Reader Allen Thomson sends along this image of the AlKibar dated 23 November 2007 showing an apparently thick slab of concrete over the remains of the BoE and one or two construction cranes erected on it. Credit:GeoEye/Space Imaging Middle East IKONOS Satellite Image.

A very curious set of stories appeared yesterday about the results of environmental sampling that the IAEA conducted at the AlKibar site.

Diplomats — which is to say, not the IAEA staff — told AP’s George Jahn, Reuter’s Mark Heinrich and DPA’s Arthur that the IAEA DG ElBaradei’s report for the 27-28 November Board of Governors meeting will indicate that “samples … contained traces of uranium … was processed and not in raw form.”

ElBaradei is said to be irked at the leak.

Well, that’s not surprising. The presence of processed uranium (it is unclear it is enriched or in the form of metal) has many possible implications. There wasn’t supposed to be any reactor fuel on site and the IAEA didn’t find any evidence of graphite — though that isn’t particularly exculpatory (see: Mark Hibbs, “Evidence form IAEA graphite probe not critical to Syria reactor case,” Nuclear Fuel 33:21, p. 7). Maybe it was cross contamination from the North Koreans. Or maybe Syria has some enrichment efforts.

But, at least today, I think the story hit the papers as part of an effort to press ElBaradei to request a “special inspection” in Syria.

Although Syria allowed the IAEA to visit AlKibar on a voluntary basis, they denied the IAEA access to three sites that are believed to house equipment for the reactor project and have dragged their feet on a follow-up visit. (Having IAEA’s point of contact whacked by a sniper hasn’t helped, either.)

ElBaradei has been reluctant to ask for a “special inspection” under Syria’s INFCIRC/153 safeguards agreement to visit those three sites (see Mark Hibbs, “Key IAEA directors not inclined to press for special Syria probe,” Nucleonics Week 49:41, 9 October 2008, p. 7). ElBaradei’s has taken an exceptionally narrow view of the basis on which he would ask for a special inspection — according to Hibbs “sources close to ElBaradei said last week that unless the IAEA found evidence of undeclared nuclear material, it would not be inclined to request a special inspection to pursue the allegations of an undeclared reactor project.”

The real reason that ElBaradei is reluctant may have more to do with ongoing Israeli efforts to engage Syria. Hibbs has reported that the effort to pressure Syrua has “run aground on a separate diplomatic effort … to encourage Syria to isolate Iran (Hibbs, “Diplomatic efforts to engage Syria hindering US-led campaign at IAEA,” Nuclear Fuel 33:20, p. 4).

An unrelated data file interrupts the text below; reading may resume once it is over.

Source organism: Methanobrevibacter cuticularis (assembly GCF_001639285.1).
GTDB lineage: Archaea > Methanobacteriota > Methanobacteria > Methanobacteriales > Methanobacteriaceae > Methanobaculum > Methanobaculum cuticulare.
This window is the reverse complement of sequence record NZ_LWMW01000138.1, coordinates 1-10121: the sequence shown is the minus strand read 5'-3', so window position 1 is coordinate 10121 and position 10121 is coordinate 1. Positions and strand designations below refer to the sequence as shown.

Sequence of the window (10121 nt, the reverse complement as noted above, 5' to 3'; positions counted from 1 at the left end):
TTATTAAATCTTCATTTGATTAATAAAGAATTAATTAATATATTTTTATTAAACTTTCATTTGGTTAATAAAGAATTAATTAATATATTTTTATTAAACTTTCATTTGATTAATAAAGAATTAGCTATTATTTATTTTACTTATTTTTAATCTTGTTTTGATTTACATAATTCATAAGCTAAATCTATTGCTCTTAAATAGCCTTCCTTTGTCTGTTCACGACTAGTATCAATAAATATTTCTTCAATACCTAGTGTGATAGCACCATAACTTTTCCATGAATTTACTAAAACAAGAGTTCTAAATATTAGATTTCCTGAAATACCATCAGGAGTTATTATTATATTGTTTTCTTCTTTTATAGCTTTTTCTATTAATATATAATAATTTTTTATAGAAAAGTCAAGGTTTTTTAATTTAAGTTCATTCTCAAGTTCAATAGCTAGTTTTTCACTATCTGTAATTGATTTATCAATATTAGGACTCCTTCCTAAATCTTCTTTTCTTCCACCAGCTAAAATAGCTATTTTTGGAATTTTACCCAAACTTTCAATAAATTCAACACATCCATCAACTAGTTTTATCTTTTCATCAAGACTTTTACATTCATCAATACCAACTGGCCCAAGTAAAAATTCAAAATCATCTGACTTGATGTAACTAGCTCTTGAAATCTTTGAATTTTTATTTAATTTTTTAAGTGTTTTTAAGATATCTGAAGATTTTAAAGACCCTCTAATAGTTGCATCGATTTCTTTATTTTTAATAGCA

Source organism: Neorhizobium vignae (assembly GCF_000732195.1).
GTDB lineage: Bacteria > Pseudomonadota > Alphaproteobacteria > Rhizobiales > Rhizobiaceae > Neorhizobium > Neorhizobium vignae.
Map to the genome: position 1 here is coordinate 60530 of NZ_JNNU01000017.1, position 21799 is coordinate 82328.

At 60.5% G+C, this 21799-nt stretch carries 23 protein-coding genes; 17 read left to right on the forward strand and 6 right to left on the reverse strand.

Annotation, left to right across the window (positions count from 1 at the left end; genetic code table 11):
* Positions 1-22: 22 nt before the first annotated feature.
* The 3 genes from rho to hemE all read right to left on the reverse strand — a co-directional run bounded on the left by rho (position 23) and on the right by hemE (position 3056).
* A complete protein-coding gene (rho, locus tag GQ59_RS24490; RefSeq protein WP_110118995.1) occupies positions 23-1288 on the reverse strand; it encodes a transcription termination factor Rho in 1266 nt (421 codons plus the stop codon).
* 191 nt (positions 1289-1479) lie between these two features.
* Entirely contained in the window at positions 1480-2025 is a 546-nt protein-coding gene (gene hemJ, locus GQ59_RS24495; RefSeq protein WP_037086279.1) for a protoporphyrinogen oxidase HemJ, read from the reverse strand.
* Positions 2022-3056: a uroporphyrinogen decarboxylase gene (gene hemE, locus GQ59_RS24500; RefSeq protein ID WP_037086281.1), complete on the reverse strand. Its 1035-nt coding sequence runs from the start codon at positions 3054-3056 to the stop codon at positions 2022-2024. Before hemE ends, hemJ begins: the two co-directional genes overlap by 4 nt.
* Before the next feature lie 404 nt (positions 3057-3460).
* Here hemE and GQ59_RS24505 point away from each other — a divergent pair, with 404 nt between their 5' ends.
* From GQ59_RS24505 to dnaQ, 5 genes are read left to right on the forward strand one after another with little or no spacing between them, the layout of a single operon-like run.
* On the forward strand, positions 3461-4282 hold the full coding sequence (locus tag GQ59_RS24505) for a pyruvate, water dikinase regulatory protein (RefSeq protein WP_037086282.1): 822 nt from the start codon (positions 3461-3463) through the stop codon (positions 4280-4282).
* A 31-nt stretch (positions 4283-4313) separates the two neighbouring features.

So, that’s the rub: Some countries — read the US — want ElBaradei to push for a special inspection — which the Agency has only requested twice in its history. ElBaradei has said that he won’t unless there is evidence of undeclared nuclear material. So, delegations are seizing on the uranium finding — however scant — to force ElBaradei’s hand.

You can see why the DG and the IAEA might be irritated, particularly if the evidence is less clear-cut than the diplomats are suggesting.

And while I won’t condone using a leak to press for a preferred outcome, I would like to see the IAEA request special inspections as a more routine measure in cases when a state does not have the Additional Protocol in force. Syria does not and if there was ever a case for a special inspection, this is probably it.

As I mentioned, the IAEA has only requested special inspections twice — once at the request of a state (newly democratic Romania in 1992, which discovered that the Ceauşescu regime had a clandestine nuclear program) and once in an adversarial relationship (the DPRK rejected the IAEA’s request in 1993, although the inspection was eventually carried out under the Agreed Framework).

Part of the problem, I think, has been the IAEA’s reluctance to request special inspections. By making them rare, they are unnecessarily adversarial.

I highly commend, via James Acton’s recommendation, a paper by John Carlson and Russel Leslie entitled, Special Inspections Revisited, (Australian National Safeguards Office, July 2005). They make the rather compelling point that special inspections ought to be conducted more often, as a normal and nonconfrontational part of the safeguards effort when a state does not have the Additional Protocol in force.

Moving toward that norm almost certainly requires requesting that Syria grant a special inspection.